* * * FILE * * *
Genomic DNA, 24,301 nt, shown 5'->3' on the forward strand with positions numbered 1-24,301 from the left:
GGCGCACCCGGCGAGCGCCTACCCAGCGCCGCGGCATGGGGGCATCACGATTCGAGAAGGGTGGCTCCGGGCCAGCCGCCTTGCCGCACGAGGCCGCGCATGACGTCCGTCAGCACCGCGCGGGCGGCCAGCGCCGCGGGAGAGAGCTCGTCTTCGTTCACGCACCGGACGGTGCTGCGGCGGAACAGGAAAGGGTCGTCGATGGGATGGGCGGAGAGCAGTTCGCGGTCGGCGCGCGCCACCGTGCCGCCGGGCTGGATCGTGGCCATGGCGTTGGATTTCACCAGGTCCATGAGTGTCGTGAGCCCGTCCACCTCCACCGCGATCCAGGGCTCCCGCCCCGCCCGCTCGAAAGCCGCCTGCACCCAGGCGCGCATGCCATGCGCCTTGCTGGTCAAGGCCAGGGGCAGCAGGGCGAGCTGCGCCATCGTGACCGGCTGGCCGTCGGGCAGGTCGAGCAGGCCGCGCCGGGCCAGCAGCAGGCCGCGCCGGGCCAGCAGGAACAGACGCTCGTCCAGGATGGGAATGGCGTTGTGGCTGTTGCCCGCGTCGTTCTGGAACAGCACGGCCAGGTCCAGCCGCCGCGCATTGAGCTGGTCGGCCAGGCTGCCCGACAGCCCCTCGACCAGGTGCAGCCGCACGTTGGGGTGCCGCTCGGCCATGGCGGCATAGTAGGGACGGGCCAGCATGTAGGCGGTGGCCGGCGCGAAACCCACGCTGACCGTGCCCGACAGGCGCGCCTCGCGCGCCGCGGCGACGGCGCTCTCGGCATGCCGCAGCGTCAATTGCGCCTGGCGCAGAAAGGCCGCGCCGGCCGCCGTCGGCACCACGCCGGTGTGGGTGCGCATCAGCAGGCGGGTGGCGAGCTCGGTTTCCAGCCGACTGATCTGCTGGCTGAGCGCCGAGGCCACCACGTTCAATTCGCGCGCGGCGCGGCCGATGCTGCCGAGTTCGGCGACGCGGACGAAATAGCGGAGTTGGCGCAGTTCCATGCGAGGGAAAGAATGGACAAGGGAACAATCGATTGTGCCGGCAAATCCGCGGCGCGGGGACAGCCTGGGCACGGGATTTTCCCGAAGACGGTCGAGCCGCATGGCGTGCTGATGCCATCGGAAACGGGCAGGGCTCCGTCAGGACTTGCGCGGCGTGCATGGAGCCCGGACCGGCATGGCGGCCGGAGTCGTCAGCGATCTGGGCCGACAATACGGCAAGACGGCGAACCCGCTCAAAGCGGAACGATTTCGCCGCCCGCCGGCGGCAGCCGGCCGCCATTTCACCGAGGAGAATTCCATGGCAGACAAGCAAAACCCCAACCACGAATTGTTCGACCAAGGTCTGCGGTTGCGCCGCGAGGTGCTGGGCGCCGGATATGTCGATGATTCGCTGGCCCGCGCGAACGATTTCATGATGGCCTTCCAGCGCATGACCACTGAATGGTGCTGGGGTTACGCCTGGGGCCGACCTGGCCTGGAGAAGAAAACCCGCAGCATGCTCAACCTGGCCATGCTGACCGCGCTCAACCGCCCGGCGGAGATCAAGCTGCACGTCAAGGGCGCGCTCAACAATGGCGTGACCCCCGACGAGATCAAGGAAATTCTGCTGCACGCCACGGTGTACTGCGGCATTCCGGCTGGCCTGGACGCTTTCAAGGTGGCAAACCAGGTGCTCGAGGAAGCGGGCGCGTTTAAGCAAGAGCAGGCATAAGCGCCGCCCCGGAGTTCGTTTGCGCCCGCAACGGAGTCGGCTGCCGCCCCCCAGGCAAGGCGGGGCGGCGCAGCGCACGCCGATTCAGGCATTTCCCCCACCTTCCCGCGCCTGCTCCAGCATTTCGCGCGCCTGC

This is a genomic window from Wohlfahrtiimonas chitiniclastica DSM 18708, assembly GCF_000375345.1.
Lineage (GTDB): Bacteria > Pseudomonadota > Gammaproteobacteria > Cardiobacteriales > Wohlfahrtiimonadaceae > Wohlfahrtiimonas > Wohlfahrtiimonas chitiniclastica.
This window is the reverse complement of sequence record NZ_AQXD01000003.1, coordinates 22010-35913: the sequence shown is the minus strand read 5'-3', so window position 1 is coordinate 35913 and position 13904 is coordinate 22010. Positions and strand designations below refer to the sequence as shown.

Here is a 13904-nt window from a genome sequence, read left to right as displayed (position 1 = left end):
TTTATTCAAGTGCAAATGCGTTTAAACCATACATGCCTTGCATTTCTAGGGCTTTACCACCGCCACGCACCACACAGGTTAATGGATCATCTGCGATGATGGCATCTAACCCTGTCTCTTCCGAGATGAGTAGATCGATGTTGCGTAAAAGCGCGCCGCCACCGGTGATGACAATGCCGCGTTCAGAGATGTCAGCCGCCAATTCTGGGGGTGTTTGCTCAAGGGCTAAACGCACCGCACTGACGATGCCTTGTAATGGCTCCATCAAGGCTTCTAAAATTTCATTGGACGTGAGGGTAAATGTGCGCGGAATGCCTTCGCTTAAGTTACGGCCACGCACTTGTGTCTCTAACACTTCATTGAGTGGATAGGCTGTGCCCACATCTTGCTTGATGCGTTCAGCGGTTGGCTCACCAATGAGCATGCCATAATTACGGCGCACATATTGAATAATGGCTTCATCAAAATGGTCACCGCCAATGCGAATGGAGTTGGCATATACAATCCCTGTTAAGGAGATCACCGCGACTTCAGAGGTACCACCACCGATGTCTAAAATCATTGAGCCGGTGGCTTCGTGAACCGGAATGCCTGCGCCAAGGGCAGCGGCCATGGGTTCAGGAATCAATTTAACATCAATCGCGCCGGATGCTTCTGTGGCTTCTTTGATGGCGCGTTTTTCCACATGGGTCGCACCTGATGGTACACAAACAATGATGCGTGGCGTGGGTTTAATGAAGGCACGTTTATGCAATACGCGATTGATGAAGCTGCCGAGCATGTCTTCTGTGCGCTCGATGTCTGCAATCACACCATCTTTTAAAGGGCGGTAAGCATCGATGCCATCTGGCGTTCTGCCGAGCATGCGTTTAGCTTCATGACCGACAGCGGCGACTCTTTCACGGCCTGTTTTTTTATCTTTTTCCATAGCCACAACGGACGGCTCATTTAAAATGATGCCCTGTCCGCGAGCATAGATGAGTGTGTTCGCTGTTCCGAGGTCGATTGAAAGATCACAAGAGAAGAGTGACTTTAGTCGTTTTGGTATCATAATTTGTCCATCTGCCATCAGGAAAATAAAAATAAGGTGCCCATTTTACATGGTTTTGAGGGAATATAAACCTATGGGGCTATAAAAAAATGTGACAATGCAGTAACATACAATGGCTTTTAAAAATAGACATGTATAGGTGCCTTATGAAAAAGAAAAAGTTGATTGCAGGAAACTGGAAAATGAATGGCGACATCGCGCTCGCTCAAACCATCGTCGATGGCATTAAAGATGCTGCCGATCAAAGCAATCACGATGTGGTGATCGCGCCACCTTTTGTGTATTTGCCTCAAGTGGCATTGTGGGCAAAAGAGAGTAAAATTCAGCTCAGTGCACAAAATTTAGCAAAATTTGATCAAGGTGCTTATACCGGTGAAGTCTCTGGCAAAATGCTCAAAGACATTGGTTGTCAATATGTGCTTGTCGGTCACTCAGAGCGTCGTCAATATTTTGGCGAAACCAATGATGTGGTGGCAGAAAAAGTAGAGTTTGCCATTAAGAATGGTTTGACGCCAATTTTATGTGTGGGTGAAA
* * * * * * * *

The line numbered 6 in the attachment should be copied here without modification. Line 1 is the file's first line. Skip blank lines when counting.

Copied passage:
Here is a 13904-nt window from a genome sequence, read left to right as displayed (position 1 = left end):